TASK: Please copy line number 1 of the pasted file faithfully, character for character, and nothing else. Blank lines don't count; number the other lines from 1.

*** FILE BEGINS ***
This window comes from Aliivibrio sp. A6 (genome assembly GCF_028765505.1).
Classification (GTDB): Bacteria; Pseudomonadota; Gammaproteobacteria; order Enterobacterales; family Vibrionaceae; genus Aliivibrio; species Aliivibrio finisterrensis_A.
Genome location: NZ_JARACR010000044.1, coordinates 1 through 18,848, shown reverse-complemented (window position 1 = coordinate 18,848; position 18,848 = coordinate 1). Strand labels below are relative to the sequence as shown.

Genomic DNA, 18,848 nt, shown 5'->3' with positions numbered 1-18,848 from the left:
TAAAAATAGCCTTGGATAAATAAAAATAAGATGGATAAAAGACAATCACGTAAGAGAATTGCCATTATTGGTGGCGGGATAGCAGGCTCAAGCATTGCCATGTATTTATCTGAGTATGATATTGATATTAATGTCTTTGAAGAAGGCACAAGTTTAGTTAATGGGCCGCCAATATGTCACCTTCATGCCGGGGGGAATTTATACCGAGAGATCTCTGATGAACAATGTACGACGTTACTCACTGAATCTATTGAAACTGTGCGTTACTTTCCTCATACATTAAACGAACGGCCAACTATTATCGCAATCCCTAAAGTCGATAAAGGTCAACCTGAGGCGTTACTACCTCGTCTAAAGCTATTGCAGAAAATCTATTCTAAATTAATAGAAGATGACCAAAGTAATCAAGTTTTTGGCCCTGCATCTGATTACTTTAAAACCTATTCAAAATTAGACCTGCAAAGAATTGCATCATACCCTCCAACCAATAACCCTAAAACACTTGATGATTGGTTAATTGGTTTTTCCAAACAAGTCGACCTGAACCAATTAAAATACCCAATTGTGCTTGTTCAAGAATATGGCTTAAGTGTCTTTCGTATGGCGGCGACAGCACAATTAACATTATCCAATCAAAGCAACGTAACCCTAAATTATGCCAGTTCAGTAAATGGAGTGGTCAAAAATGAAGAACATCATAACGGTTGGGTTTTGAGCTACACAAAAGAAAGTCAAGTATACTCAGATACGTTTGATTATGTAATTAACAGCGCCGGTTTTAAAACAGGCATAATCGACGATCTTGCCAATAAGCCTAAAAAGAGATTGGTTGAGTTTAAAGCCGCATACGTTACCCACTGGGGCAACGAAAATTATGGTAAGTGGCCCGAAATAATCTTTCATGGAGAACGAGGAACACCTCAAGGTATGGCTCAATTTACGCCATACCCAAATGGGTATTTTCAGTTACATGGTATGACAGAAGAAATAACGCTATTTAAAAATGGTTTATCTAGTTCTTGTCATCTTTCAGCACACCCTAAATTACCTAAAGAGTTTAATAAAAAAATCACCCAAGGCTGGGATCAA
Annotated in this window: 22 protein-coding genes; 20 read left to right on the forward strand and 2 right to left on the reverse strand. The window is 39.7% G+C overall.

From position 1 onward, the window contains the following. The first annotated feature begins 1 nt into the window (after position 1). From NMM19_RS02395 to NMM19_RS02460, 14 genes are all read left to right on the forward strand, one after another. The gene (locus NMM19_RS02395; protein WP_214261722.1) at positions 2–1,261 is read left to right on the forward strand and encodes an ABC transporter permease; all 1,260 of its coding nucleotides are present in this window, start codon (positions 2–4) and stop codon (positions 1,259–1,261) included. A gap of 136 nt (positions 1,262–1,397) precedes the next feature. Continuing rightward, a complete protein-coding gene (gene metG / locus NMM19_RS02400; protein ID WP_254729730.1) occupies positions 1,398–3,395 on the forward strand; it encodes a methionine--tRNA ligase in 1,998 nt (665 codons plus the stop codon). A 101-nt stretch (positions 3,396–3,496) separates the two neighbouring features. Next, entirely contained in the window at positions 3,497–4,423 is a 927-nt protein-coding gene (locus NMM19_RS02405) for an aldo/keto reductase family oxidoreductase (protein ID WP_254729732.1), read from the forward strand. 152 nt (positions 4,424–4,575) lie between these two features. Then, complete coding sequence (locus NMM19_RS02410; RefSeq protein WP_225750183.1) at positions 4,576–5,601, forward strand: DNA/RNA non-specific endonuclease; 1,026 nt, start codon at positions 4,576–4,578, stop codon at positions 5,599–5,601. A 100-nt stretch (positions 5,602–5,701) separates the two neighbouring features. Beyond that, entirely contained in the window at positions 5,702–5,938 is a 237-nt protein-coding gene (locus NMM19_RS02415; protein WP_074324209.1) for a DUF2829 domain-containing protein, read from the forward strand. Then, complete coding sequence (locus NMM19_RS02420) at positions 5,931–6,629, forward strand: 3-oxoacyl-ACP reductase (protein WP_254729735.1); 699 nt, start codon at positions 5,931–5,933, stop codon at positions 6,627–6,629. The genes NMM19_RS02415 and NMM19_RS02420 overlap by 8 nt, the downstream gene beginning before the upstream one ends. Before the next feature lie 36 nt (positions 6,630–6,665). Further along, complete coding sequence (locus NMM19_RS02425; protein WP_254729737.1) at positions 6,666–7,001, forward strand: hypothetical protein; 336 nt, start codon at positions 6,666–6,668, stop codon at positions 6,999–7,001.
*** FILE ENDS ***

This window comes from Aliivibrio sp. A6 (genome assembly GCF_028765505.1).